Benefits stack-up for genomic testing
Andrew Delaney and Jacqui Cornelissen
Region: South-West Victoria
Andrew Delaney bought a pack of penicillin 16 months ago – he still hasn’t used it all.
For the Nirranda, Victoria, dairy farmer this is just one of the examples of why breeding from his top cows – according to genomics – is providing a return on investment.
This scarcely-used pack of penicillin is a cost saving, while an average bulk milk cell count of 80,000-90,000 cells/mL ensures maximum value is achieved for milk.
Genomics and the use of sexed semen from high BPI bulls have helped Andrew Delaney and Jacqui Cornelissen improve the genetics of their herd, which ranked 8 for BPI in August 2023.
This is without considering the extra money earned from good protein and fat percentages – the 300-strong herd often records a protein percentage close to four – and big numbers of high Balanced Performance Index (BPI) heifer calves he chooses from as herd replacements.
The Holstein herd owned by Andrew, partner Jacqui Cornelissen and children Beau (13), Jacob (10) and Amelia (9), was ranked 8 on DataGene’s BPI top Holstein herds list with an average BPI of 277 in August 2023.
This ranking is a result of careful breeding decisions – focusing on using high BPI bulls, using sexed semen and genomics to ensure only the best animals are kept as replacements.
For Andrew, genomics is also a practical tool that aids everyday decision-making.
“I’ve got to do it to decide which cattle to sell anyway,” he said.
“Thanks to genomics I can sell them as young calves. Last year I was getting $650 for a week-old calf – why would I want to rear it?
“This year the price has come back and it’s like $150, but I’d take that any day. It (the heifer) isn’t going to make my herd; I don’t want to rear it with the cost of the extra milk they would be drinking, extra pellets to feed them and then the work.”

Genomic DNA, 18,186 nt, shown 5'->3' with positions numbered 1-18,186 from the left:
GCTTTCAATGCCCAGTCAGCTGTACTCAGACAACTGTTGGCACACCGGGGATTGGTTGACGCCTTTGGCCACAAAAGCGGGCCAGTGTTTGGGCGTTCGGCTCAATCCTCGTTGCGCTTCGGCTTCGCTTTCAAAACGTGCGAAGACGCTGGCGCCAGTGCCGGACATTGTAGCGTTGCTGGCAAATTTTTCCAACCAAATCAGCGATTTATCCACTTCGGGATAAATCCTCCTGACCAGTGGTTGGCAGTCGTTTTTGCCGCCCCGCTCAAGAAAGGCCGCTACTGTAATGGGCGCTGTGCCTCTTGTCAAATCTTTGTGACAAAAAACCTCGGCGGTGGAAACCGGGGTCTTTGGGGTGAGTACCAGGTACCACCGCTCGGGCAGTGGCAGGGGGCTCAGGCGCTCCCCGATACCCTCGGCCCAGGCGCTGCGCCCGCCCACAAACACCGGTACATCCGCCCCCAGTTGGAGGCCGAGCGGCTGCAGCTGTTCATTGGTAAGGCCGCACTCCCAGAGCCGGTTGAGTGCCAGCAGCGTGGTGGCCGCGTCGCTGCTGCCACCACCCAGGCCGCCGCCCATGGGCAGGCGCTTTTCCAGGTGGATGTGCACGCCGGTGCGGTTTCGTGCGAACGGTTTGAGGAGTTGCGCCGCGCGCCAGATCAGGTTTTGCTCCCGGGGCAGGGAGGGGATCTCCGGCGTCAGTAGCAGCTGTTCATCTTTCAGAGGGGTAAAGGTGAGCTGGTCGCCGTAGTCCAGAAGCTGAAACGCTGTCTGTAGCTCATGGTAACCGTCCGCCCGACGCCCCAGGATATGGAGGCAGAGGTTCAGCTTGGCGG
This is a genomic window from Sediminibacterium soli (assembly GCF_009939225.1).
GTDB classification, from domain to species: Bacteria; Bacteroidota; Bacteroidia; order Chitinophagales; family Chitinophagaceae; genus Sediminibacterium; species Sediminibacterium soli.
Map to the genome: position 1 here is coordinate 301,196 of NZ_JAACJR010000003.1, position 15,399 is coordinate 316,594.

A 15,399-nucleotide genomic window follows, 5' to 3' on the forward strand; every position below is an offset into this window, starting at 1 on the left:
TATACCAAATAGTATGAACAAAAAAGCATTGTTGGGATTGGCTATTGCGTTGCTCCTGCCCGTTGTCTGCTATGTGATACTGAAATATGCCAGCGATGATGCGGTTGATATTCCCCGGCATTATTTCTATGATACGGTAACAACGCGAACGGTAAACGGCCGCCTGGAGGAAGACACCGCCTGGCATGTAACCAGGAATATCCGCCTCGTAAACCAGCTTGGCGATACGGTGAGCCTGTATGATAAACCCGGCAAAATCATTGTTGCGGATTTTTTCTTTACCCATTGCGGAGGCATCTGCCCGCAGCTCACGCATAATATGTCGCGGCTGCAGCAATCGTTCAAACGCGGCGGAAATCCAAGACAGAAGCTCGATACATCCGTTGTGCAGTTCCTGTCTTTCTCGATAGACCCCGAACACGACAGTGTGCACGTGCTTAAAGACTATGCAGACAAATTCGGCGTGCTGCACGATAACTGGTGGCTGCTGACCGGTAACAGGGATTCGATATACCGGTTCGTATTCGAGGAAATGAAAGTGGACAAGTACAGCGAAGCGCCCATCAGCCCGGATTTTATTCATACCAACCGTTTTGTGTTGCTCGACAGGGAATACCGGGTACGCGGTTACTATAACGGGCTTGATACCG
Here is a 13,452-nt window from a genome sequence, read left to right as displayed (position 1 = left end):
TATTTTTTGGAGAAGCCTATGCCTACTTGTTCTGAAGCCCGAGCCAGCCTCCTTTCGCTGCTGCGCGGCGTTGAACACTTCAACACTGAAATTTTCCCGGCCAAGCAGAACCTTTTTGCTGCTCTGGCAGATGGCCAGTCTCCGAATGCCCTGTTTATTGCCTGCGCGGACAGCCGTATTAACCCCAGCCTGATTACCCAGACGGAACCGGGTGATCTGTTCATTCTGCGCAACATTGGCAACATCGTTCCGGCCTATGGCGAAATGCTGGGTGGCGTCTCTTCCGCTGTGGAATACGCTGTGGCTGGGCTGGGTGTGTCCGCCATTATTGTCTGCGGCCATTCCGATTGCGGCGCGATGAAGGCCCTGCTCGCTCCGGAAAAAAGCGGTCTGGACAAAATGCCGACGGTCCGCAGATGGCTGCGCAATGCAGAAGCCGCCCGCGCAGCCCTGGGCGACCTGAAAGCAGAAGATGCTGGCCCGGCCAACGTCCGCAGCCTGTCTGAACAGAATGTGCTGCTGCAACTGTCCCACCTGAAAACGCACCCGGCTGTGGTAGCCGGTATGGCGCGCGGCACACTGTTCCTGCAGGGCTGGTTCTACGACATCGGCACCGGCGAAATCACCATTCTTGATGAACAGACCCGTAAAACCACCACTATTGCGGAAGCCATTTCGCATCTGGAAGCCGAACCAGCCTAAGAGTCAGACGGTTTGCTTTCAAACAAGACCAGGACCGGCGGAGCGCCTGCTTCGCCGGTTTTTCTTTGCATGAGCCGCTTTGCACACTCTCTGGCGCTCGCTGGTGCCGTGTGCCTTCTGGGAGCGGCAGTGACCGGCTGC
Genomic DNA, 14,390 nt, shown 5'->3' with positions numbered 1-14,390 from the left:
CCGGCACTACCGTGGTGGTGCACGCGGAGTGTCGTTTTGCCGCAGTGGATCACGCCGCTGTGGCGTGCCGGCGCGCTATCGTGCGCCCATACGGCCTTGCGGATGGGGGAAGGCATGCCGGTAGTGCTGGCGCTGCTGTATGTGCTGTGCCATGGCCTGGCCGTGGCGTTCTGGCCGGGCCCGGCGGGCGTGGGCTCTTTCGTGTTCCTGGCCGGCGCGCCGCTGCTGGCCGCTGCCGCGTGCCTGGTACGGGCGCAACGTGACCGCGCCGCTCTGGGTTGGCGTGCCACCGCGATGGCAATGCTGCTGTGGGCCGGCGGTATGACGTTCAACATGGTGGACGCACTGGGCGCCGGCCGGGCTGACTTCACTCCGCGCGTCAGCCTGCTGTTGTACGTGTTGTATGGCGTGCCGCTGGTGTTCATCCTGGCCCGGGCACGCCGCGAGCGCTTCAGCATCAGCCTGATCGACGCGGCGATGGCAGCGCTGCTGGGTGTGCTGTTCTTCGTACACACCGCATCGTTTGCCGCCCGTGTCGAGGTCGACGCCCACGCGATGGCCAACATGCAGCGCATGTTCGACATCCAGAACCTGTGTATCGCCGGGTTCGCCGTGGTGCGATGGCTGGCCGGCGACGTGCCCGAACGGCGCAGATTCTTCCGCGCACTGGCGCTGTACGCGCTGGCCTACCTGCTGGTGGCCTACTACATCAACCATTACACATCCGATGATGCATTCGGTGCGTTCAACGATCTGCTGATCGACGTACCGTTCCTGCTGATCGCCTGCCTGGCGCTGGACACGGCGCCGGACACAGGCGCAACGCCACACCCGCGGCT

By now, most of the milking herd is also genomically tested, so genomics also plays a part in determining cull cows.
“If I have 350 (BPI) heifers coming in and cows under 100 BPI, someone has to go,” he said.
“I sold some recently, they had a BPI of 20. They were in the herd for a long time but now I have all these young ones coming through – that are high BPI according to their genomics – when I need to, I clean out the older cows.”
Andrew started genomic testing heifer calves almost eight years ago to objectively determine the genetically superior animals.
His confidence in the technology grew when his first genomic samples and a recent herd test “married up”.
For example, a cow with a low herd test was the mother of a calf with a low BPI – indicated by its genomics.
Years later, Andrew’s motivation for taking ear notch DNA samples from calves has remained the same, but thanks to a business decision to breed exclusively with sexed genetics, it’s become increasingly important.
Andrew and Jacqui have two customers for their week-old dairy heifer calves that don’t make the cut as replacements to rear on-farm.
Genomics ensures they retain the highest BPI heifers and those that fit the farm’s breeding objective.
In recent years, Andrew has been concentrating on breeding for chest and body width, teat length and milk. He’s also continued with his long-term breeding goals of improving fat and protein.
These traits and the herd’s BPI are tracked using the DataGene Herd Data app.
Jacqui joked about carrying two phones down the paddock – the older of the pair runs the farm apps – but the practicality of having data on-hand overrides any inconvenience.
She said they’d often check the BPI of cows as they calve, in anticipation of what’s to come.
It’s this eye on the future – and a desire to continually progress – that drives Andrew and Jacqui.
They are reaping the benefits now of using data and anticipate breeding – and especially BPI – to play a factor in the herd’s value and future marketing opportunities.
“In the future it will be a good way to sell your cattle,” Andrew said.
“Also, sooner or later I’ll be selling milking cattle – high genomic cattle – to other farmers. They are not going to be in our herd, but they will be good cows for someone else, good cows wherever they go. As genomics gets more and more popular, and more people test their cows, they will see the differences between a high genomic herd and a low genomic herd and what that looks like. If they are going to invest, why not invest in a higher genomic herd, with a higher BPI behind them?”